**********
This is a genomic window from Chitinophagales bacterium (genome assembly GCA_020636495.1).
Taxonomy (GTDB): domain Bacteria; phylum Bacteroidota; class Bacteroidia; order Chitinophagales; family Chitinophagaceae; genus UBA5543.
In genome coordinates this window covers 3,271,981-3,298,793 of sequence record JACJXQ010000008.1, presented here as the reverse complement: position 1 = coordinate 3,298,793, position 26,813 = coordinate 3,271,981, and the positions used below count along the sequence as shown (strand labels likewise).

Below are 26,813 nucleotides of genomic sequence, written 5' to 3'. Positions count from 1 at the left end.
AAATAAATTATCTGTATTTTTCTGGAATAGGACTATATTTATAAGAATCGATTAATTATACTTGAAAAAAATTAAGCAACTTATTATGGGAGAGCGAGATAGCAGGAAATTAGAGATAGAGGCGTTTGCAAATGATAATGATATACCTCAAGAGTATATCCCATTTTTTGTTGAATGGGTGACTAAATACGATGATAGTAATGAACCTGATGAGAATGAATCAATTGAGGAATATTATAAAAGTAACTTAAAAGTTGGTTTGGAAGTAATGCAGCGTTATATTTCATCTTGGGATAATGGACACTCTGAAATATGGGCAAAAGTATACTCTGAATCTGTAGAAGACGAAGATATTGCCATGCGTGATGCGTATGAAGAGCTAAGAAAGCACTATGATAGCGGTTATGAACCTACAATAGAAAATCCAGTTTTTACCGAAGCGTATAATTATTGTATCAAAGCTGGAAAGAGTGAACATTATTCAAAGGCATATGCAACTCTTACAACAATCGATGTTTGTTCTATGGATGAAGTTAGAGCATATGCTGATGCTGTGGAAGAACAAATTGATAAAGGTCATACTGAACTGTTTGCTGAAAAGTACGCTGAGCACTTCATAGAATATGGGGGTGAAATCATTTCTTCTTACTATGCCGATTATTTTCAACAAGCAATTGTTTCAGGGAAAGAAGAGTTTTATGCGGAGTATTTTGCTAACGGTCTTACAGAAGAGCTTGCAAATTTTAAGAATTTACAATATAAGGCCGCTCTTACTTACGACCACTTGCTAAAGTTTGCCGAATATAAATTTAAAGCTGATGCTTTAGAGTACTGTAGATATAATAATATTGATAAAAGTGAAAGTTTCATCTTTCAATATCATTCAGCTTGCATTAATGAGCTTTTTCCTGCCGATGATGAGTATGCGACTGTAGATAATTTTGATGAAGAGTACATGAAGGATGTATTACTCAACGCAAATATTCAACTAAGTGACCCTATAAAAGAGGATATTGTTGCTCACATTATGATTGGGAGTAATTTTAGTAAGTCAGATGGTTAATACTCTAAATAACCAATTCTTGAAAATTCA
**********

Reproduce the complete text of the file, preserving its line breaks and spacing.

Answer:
This is a genomic window from Chitinophagales bacterium (genome assembly GCA_020636495.1).
Taxonomy (GTDB): domain Bacteria; phylum Bacteroidota; class Bacteroidia; order Chitinophagales; family Chitinophagaceae; genus UBA5543.
In genome coordinates this window covers 3,271,981-3,298,793 of sequence record JACJXQ010000008.1, presented here as the reverse complement: position 1 = coordinate 3,298,793, position 26,813 = coordinate 3,271,981, and the positions used below count along the sequence as shown (strand labels likewise).

Below are 26,813 nucleotides of genomic sequence, written 5' to 3'. Positions count from 1 at the left end.
AAATAAATTATCTGTATTTTTCTGGAATAGGACTATATTTATAAGAATCGATTAATTATACTTGAAAAAAATTAAGCAACTTATTATGGGAGAGCGAGATAGCAGGAAATTAGAGATAGAGGCGTTTGCAAATGATAATGATATACCTCAAGAGTATATCCCATTTTTTGTTGAATGGGTGACTAAATACGATGATAGTAATGAACCTGATGAGAATGAATCAATTGAGGAATATTATAAAAGTAACTTAAAAGTTGGTTTGGAAGTAATGCAGCGTTATATTTCATCTTGGGATAATGGACACTCTGAAATATGGGCAAAAGTATACTCTGAATCTGTAGAAGACGAAGATATTGCCATGCGTGATGCGTATGAAGAGCTAAGAAAGCACTATGATAGCGGTTATGAACCTACAATAGAAAATCCAGTTTTTACCGAAGCGTATAATTATTGTATCAAAGCTGGAAAGAGTGAACATTATTCAAAGGCATATGCAACTCTTACAACAATCGATGTTTGTTCTATGGATGAAGTTAGAGCATATGCTGATGCTGTGGAAGAACAAATTGATAAAGGTCATACTGAACTGTTTGCTGAAAAGTACGCTGAGCACTTCATAGAATATGGGGGTGAAATCATTTCTTCTTACTATGCCGATTATTTTCAACAAGCAATTGTTTCAGGGAAAGAAGAGTTTTATGCGGAGTATTTTGCTAACGGTCTTACAGAAGAGCTTGCAAATTTTAAGAATTTACAATATAAGGCCGCTCTTACTTACGACCACTTGCTAAAGTTTGCCGAATATAAATTTAAAGCTGATGCTTTAGAGTACTGTAGATATAATAATATTGATAAAAGTGAAAGTTTCATCTTTCAATATCATTCAGCTTGCATTAATGAGCTTTTTCCTGCCGATGATGAGTATGCGACTGTAGATAATTTTGATGAAGAGTACATGAAGGATGTATTACTCAACGCAAATATTCAACTAAGTGACCCTATAAAAGAGGATATTGTTGCTCACATTATGATTGGGAGTAATTTTAGTAAGTCAGATGGTTAATACTCTAAATAACCAATTCTTGAAAATTCA